[LMB] The Red Queen

Martin Gill martinsgill at gmail.com
Mon Aug 20 13:19:48 BST 2007


On 19/08/07, Lois McMaster Bujold <lbujold at myinfmail.com> wrote:
> So...
>
<snip>
>      Any biologists or biology fans on the list read this one, and what
> did you think?  Is there something newer/faster/better to be read?
>
>     Next up: _Sperm Wars_, by Robin Baker.
>
>     Ta, L.
>

I just finished reading Richard Dawkins' The Ancestor's Tale. I doubt
it qualifies as a quick read, as it's quite long, but it's easily
manageable as it's divided into lots of little tales.

He sets it out as a sort of Canterbury's Tales, where the pilgrims are
our ancestors and Canterbury is the beginning of life on earth. He
starts with us and moves quickly onto primates, other mammals and then
back further and further until he gets to plants and eventually
bacteria.

It's a fairly new books (last couple of years) and he covers loads of
topics. What I really liked about it, other than how it introduced me
to some of the most amazing creatures I never knew about, is that he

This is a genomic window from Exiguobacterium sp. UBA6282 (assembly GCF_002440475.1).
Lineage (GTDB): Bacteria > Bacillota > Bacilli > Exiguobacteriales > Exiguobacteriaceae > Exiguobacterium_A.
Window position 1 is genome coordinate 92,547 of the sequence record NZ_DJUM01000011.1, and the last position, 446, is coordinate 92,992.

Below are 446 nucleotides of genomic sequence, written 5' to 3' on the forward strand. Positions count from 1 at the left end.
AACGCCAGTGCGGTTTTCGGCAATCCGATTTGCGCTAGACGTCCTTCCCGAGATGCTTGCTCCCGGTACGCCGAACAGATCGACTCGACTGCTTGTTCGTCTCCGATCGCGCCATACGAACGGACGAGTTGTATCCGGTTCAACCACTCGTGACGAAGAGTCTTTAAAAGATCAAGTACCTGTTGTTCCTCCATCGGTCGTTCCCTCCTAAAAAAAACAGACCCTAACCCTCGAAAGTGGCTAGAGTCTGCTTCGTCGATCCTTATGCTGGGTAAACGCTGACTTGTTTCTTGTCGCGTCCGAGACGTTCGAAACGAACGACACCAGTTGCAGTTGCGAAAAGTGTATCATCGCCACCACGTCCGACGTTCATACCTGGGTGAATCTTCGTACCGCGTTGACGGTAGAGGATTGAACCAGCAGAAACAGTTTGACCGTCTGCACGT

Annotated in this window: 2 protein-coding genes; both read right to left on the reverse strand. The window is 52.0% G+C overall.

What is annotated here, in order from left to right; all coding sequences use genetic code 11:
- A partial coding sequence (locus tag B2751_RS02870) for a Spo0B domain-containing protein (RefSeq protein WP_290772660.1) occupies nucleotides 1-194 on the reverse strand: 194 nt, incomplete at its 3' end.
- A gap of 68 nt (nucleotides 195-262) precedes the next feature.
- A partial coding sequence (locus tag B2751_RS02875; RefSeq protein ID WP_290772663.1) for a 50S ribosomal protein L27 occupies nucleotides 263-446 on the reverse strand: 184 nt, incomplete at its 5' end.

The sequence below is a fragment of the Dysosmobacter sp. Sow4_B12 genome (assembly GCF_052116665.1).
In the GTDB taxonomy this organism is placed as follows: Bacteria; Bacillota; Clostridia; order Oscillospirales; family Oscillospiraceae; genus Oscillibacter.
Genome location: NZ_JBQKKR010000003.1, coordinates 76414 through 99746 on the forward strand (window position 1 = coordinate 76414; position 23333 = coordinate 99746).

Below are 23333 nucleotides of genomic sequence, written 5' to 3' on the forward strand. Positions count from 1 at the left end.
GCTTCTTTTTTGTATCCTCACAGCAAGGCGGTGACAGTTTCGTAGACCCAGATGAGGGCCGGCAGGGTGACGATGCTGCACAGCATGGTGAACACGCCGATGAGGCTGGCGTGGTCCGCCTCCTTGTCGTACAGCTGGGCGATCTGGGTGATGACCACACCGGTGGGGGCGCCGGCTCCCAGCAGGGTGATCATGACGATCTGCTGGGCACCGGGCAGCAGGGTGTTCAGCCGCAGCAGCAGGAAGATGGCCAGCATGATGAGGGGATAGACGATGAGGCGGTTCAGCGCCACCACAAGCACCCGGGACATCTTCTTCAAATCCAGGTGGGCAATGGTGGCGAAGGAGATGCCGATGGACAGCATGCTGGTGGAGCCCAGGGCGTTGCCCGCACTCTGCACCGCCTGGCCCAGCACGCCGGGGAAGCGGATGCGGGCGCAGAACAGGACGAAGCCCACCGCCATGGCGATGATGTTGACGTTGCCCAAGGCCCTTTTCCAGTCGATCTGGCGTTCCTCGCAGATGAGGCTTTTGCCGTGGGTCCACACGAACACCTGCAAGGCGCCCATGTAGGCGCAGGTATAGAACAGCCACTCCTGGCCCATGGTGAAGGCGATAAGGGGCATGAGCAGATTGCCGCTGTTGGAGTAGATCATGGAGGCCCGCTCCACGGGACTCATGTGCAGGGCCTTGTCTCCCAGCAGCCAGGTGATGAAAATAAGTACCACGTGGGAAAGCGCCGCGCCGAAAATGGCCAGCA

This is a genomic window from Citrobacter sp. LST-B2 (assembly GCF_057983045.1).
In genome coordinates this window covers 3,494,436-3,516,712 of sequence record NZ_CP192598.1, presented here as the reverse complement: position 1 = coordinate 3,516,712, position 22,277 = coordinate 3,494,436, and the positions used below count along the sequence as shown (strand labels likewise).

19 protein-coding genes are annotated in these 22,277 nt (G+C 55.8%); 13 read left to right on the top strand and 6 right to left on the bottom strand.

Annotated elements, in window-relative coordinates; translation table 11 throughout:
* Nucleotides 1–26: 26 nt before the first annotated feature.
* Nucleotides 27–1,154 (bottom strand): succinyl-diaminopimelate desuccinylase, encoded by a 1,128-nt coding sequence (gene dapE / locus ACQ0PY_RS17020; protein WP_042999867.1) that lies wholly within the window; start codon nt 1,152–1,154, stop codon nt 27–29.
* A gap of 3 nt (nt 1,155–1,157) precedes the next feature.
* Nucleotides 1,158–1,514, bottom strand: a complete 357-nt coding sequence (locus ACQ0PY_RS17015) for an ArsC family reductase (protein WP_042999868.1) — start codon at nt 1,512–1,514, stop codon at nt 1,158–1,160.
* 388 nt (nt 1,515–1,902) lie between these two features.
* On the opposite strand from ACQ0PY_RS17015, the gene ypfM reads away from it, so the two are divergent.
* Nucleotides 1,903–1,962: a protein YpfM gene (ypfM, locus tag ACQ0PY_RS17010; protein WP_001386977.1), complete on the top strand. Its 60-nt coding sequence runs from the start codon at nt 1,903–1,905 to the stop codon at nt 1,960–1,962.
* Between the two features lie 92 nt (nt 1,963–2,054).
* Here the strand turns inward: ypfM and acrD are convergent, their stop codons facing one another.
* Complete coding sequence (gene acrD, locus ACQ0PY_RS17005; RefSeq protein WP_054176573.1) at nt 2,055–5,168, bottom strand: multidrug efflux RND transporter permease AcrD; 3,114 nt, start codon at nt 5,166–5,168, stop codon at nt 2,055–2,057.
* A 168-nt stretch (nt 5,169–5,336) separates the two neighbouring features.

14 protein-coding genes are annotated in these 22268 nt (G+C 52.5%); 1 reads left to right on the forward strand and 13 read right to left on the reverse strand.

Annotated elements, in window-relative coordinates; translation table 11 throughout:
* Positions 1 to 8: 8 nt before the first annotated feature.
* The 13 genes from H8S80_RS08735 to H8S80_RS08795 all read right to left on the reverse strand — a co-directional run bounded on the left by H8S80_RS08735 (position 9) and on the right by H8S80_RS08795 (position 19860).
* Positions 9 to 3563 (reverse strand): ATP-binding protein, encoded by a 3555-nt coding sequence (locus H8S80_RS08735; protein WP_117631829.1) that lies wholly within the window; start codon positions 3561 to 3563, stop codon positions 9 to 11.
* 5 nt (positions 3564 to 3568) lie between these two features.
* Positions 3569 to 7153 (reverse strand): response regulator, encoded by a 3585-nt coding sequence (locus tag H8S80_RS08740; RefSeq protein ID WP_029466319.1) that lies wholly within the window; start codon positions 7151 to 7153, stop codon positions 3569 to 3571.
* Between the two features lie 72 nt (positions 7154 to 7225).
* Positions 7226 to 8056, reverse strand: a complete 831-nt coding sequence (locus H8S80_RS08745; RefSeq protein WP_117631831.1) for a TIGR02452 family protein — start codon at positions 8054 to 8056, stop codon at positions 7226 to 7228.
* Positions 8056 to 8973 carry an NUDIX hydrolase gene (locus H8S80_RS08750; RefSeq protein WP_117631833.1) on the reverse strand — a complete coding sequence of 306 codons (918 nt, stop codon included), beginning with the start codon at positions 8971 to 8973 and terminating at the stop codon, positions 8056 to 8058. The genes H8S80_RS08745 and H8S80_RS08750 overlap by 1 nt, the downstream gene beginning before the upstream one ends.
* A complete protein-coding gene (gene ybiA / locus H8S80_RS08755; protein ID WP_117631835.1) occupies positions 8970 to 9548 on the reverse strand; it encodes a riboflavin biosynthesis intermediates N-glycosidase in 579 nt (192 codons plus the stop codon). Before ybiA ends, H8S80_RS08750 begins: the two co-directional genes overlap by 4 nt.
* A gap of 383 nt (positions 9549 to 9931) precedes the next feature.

spends a fair bit of time explaining how biologists go about actually
figuring out all his information about life and evolution. He gives
quick primers on most topics of evolutionary biology that I've heard
of and many that I've not, saying both which views he favours but not
failing to mention the views he disagrees with. He also provides
suggestions for books to pick up if you want to find out more.

I'd list the ones he suggests for the evolution of sex, but I've lent
the book to a friend.

I found the book a bit heavy going at times, mostly because I gave up
biology when I was 13 and haven't touched the subject since*, but it
was extremely enjoyable even for someone as much a laymen as myself. I
learned absolutely loads and I highly recommend it to anyone even
mildly interested in the subject. I find Dawkins has a really
accessible writing style.

Regards,

   Martin

[*] That's about to change, the biology Dawkins talked about in the
God Delusion really fascinated me and got me reading The Selfish Gene
and his other biology books and I'm now about to start an Open
University biology degree for which I blame him entirely. Seems like
there's a couple of biology type people on the list... maybe I'll ask
about homework questions :)



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